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Tyr-Lock Peptide

Reflecting recent work in the O'Keefe lab

Tyrosyl-DNA phosphodiesterase 1 (TDP1) is a molecular target for the sensitization of cancer cells to the FDA-approved topoisomerase inhibitors topotecan and irinotecan.

High-throughput screening of natural product extract and fraction libraries for inhibitors of TDP1 activity resulted in the discovery of a new class of knotted cyclic peptides from the marine sponge Axinella sp. Bioassay-guided fractionation of the source extract resulted in the isolation of the active component which was determined to be an unprecedented 42-residue cysteine-rich peptide named recifin A.

The native NMR structure revealed a novel fold comprising a four strand antiparallel β-sheet and two helical turns stabilized by a complex disulfide bond network that creates an embedded ring around one of the strands. The resulting structure, which was termed the Tyr-lock peptide family, is stabilized by a tyrosine residue locked into three-dimensional space.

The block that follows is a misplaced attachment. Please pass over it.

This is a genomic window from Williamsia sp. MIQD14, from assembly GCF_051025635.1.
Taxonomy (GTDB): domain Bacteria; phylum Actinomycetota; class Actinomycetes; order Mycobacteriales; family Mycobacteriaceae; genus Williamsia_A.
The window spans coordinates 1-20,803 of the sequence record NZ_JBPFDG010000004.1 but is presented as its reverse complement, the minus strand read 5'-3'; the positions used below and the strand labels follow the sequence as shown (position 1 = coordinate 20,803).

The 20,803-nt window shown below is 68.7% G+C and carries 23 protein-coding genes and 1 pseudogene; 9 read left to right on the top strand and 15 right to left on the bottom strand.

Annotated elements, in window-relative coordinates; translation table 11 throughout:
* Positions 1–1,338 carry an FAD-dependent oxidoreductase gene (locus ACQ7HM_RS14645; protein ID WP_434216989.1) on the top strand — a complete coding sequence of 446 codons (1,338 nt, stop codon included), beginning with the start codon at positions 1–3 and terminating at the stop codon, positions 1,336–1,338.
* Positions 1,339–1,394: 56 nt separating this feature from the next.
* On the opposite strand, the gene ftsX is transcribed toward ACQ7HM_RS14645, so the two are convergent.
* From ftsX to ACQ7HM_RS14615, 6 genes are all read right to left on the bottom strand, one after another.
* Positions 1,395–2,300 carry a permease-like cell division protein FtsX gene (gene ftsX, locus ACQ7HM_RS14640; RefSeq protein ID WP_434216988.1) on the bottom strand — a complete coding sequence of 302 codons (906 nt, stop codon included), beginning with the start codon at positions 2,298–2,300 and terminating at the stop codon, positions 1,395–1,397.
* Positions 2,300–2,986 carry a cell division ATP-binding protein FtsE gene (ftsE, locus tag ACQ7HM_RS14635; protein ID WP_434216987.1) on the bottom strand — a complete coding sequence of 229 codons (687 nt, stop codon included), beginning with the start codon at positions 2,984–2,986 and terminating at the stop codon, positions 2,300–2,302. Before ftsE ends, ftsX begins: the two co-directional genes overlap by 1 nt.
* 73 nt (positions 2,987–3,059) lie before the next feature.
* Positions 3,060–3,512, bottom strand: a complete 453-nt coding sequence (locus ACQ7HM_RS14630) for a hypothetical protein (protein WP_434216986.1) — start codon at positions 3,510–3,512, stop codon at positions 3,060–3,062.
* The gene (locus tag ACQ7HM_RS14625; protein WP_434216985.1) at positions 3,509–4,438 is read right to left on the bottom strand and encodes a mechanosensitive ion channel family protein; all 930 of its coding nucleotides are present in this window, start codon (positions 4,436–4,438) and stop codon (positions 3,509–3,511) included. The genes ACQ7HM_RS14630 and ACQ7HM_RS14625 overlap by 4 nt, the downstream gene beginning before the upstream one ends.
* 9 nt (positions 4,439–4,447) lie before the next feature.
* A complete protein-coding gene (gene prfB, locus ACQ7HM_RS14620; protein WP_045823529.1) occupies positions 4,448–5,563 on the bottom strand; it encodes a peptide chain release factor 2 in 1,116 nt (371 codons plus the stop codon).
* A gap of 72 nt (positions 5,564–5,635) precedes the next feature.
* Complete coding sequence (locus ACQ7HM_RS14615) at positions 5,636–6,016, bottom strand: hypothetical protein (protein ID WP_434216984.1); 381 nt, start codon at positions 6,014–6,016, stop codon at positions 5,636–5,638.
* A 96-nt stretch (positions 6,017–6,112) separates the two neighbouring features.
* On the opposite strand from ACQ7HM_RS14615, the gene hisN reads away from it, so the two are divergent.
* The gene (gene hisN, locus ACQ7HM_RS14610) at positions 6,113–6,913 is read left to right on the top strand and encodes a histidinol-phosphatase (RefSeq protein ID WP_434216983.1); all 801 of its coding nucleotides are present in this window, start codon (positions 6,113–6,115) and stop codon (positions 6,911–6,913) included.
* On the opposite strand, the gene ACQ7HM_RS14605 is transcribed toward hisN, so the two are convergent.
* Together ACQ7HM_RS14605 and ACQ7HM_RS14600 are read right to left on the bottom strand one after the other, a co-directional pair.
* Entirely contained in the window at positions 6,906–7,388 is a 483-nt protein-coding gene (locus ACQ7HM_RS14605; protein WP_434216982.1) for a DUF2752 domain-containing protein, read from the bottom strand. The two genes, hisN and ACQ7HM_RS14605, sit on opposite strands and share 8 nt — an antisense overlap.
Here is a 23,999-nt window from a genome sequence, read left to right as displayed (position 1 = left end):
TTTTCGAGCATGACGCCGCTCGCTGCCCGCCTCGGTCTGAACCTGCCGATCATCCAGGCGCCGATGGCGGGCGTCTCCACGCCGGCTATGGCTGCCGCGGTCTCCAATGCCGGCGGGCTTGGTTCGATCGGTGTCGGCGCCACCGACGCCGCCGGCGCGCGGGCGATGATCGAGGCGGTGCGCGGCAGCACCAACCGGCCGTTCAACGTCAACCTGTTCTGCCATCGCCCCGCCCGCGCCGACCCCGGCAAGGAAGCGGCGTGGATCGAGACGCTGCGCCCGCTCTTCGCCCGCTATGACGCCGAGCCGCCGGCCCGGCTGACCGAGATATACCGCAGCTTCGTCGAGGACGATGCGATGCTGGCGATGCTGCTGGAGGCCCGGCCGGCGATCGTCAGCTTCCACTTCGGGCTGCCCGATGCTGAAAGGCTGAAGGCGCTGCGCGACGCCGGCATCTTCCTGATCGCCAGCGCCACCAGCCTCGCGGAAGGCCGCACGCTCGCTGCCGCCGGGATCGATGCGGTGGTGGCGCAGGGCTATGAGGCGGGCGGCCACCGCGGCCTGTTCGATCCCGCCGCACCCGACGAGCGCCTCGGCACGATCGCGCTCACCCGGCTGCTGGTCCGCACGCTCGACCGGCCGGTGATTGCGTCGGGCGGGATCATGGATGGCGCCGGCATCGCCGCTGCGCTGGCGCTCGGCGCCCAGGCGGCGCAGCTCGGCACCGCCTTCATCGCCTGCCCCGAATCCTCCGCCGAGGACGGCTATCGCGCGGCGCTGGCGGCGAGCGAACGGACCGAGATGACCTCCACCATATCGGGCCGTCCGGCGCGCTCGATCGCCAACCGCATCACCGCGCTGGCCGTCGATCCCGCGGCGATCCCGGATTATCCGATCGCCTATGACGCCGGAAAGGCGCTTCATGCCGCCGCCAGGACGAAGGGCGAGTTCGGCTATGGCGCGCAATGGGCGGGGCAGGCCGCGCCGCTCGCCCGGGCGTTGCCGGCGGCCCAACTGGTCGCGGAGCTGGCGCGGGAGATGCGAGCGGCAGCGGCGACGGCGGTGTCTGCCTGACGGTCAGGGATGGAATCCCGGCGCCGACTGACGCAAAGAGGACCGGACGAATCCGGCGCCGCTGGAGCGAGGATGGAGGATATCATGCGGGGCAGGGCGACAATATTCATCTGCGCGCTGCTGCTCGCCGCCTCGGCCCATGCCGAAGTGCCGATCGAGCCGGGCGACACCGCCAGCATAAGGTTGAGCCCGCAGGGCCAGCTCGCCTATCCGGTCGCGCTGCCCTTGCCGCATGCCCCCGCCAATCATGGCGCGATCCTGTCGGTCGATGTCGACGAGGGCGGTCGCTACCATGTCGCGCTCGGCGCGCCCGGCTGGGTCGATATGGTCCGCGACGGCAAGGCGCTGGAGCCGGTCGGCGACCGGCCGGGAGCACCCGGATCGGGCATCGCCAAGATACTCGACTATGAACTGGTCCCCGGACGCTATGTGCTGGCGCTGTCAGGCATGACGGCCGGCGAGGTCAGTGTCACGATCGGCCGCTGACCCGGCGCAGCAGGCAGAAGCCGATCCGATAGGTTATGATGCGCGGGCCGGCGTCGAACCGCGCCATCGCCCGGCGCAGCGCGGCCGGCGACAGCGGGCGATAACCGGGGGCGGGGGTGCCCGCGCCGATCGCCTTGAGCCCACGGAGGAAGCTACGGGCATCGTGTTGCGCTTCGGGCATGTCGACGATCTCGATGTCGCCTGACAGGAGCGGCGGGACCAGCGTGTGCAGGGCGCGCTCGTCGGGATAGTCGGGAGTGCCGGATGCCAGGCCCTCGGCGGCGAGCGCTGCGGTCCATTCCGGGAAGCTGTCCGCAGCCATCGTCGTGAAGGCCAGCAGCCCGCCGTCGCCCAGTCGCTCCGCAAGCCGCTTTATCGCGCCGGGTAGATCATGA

Recifin A inhibited the cleavage of phosphodiester bonds by TDP1 in a FRET assay with an IC50 of 190 nM. Enzyme kinetics studies revealed that recifin A can specifically modulate the enzymatic activity of full-length TDP1 while not affecting the activity of a truncated catalytic domain of TDP1 lacking the N-terminal regulatory domain (Δ1-147), suggesting an allosteric binding site for recifin A on the regulatory domain of TDP1.

Recifin A represents both the first of a unique structural class of knotted disulfide-rich peptides and defines a previously unseen mechanism of TDP1 inhibition that could be productively exploited for potential anticancer applications.

O'Keefe Lab item

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